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Feather River Bulletin
Quincy, California
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January 21, 2015     Feather River Bulletin
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January 21, 2015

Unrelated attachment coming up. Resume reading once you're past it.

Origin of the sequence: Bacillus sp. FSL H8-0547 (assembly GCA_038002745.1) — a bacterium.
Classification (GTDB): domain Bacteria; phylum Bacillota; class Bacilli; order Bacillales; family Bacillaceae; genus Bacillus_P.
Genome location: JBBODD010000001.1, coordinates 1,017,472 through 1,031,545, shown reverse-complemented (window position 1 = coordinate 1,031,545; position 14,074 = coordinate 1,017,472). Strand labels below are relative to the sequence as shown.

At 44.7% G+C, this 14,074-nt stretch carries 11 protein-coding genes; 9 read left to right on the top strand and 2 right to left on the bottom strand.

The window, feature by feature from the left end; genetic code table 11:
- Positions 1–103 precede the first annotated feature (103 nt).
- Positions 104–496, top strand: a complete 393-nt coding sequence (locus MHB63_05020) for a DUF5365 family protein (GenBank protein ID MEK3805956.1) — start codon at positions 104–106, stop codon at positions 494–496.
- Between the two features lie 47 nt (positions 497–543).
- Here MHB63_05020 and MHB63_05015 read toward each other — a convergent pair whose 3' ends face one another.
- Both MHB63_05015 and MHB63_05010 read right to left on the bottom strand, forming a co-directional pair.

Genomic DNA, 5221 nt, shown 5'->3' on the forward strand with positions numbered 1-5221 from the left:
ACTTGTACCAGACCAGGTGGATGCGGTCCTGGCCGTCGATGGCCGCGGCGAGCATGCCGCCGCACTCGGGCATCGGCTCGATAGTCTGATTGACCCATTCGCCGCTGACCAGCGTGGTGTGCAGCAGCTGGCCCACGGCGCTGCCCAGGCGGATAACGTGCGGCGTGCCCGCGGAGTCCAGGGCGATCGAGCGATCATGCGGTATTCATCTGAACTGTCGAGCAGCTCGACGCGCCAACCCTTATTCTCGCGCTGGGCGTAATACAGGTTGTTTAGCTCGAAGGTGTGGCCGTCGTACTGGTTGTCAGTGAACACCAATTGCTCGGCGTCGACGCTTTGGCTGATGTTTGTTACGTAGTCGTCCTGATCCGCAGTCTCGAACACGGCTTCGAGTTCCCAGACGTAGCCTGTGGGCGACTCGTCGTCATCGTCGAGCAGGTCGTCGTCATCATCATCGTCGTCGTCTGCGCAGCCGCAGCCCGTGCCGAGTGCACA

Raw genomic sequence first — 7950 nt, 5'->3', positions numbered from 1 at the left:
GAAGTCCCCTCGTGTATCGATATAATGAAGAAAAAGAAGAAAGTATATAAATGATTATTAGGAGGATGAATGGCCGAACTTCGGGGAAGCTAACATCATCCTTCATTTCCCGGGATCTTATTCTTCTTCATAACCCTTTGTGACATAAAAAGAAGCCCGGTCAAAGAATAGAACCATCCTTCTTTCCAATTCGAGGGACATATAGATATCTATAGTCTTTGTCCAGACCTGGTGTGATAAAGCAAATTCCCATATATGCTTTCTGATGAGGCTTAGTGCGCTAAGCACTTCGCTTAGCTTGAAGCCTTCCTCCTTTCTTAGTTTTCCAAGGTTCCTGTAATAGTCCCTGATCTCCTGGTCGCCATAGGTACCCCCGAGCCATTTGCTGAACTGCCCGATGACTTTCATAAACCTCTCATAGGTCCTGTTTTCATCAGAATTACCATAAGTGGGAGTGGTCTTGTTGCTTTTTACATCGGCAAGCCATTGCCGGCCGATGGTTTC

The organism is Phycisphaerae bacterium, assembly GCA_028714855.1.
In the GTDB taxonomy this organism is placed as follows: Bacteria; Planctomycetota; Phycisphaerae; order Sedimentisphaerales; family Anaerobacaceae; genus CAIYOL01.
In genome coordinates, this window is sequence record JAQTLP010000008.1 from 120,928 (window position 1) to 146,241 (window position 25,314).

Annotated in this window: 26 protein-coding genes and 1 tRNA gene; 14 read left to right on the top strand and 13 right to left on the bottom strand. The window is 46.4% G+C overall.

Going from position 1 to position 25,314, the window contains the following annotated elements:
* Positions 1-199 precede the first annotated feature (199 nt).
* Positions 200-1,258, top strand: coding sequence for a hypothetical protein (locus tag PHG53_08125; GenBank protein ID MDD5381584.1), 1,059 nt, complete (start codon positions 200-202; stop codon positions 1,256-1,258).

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Bulletin, Record, Progressive, Reporter Wednesday, Jan. 21, 2015 9B On Monday, Jan. 12, Plumas District Hospital and Plumas Rural Services teamed up for a collaborative training, "Domestic Violence -- What Every Healthcare Provider Needs to Know," for health care providers on the impacts domestic violence can make on the health of their patients. This training event built on momentum sparked during PRS' Celebration of Courage community outreach event in October 2014. The work the agencies are conducting now reflects PDH's commitment to further its efforts in domestic violence outreach and education. Staff attending last week's training got a chance to explore issues around screening patients, providing support to patients, identifying possible links between domestic violence and chronic health issues, mandating reporting and what happens following reports. Throughout the day, there was some surprise at how much domestic violence does impact health generally, beyond the immediate injuries incurred from physical abuse. In fact, according to Bradbury-Jones et al., in their 2011 article "Improving the healthcare of women living with domestic abuse," "Domestic Violence is a greater health burden than any other risk factor -- more Plumas District Hospital and Plumas Rural Services personnel gather for a recent training. From left: Delicia Martinetti (PRS Domestic Violence Services coordinator), Elizabeth Page (PRS shelter specialist), Adriana Uken (PDH licensed marriage and family therapist), Shawn Rader (PDH nurse assistant), Erika Trueblood (PDH licensed vocational nurse), Dana Masih (Executopia facilitator), Dr. Ross Morgan (PDH), Dr. Jeff Kepple (PDH CEO). Photo courtesy Plumas Rural Services than smoking or obesity." conditions with possible providers are frequently in Among many other abusive experiences, contact with their patients, conditions, victims of Training health care they are uniquely positioned domestic violence are at providers to detect potential to supportively and greater risk for depression, indicators of abuse is critical, confidentially screen patients diabetes, heart disease, said organizers; 50 percent of for domestic violence. hypertension, committing women murdered by their PRS encourages other suicide (three times more intimate partners were businesses and organizations likely), irritable bowel treated in emergency rooms around Plumas County to syndrome, poor sleep, as a result of previous provide on-site training for asthma, decreased immunity domestic violence, most their employees, volunteers and more: within the two years prior to and/or members around the Health care providers were their murder. On average,issue of domestic violence asked how often they treated those victims had each had and its impact on both patients with these three emergency room visits individuals and the conditions, and then how prior to their murder, community at large. often they linked these Because health care Trainings offered include community education, domestic viOlence in the workplace, and health care and domestic violence. These trainings cover topics such as recognizing signs of abuse, identifying community strategies, exploring how domestic violence issues might appear in the workplace, knowing employersl legal obligations related to domestic violence, understanding the threat to a victim's co-workers, clarifying requirements for responding to domestic violence from the Affordable Care Act, recognizing the link between chronic health issues and domestic violence, and knowing how and where to refer victims of domestic violence without endangering them. PRS can provide training materials and staff to facilitate these trainings in the community. More information on PRS and its Domestic Violence Services program can be found on the PRS website (plumasruralservices.org) or by calling 283-5675. Friends of Plumas County Animals celebrates rehoming of adult cats The new year has started off very happily for Friends of Plumas County Animals. Two of our long-term adult cats have finally gotten new wonderful homes. The gorgeous Lion Boy actually got a home with his kitten buddy, Jack, and according to the adoptive family both cats are doing really well adapting to their new environment: The sweet Maine coon, Ailie, was adopted by a couple in Reno and the first report is that she is doing well also. Adopting out the adult cats is really satisfying to the volunteers who have handled, cared, brushed and loved them -- sometimes for ANIMAL TALES FRIENDS OF PLUMAS COUNTY ANIMALS months. Everyone loves kittens, but the adults can get overlooked. At our rescue each animal has a roomy enclosure with a cat hammock for lounging and we make sure every animal gets a chance to be in the playrooms or run wild in the main room for exercise and socialization. All this playtime and interaction keeps the adults from becoming depressed and keeps them mentally and physically healthy, but it is still not a real home. If you have been thinking of adopting an adult cat please feel free to come by our rescue site and visit Gala, Shelby, Lilly, One-Eye, Bailey or Babe. Look them up on our 0r the ................ ' Adopt-A-Pet website and see if one of these lovely animals doesn't tug at your heart. They all need and deserve loving, permanent caretakers. The volunteers know the personalities of the cats they care for and we can recommend which animals who supported Friends by rehome 65 cats and five dogs are good with other cats, with buying tickets. Another in 2014. We thank everyone dogs or with children; who thank-you to our dedicated for a successful 2014 and we loves to be cuddled; who volunteers, Carolyn Vickers look forward to serving the might welcome an and Dale Russell, who spent animals of Plumas County in indoor/outdoor life; who is many hours in front of 2015. active or quiet, etc: We really Safeway and at Pet Country Friends of Plumas County don't have a "lemon" in the offering baked goods and Animals is a 501(c)(3) bunch -- they are all different drawing tickets to the public, nonprofit corporation and all and all wonderful at the same We are now working on ourdonations are tax-deductible. time! Please come by any time next fundraisers, which No one in Friends gets a we are open 11 a.m. - 3 p.m. include a yard sale in March. salary and no money is spent Tuesday through Sunday. If you are cleaning out that on administrative fees. The winners of the last garage, replacing furniture or Friends is not a county entity. Friends giveaway were Linda have treasures you don't need Donations can be sent to Kanski for the beautiful anymore please plan to Friends, P.O. Box 182, Quincy, Carolyn Kenney quilts and donate them to Friends for CA 95971 or brought to the Maryn McFarland for the $75 rehoming. All donations are site at 2163 E. Main St. in restaurant gift certificate, tax-deductible. Quincy. Congratulations, ladies, and a Your support enabled Thank you for your big thank-you to everyone Friends to care for and continued support. 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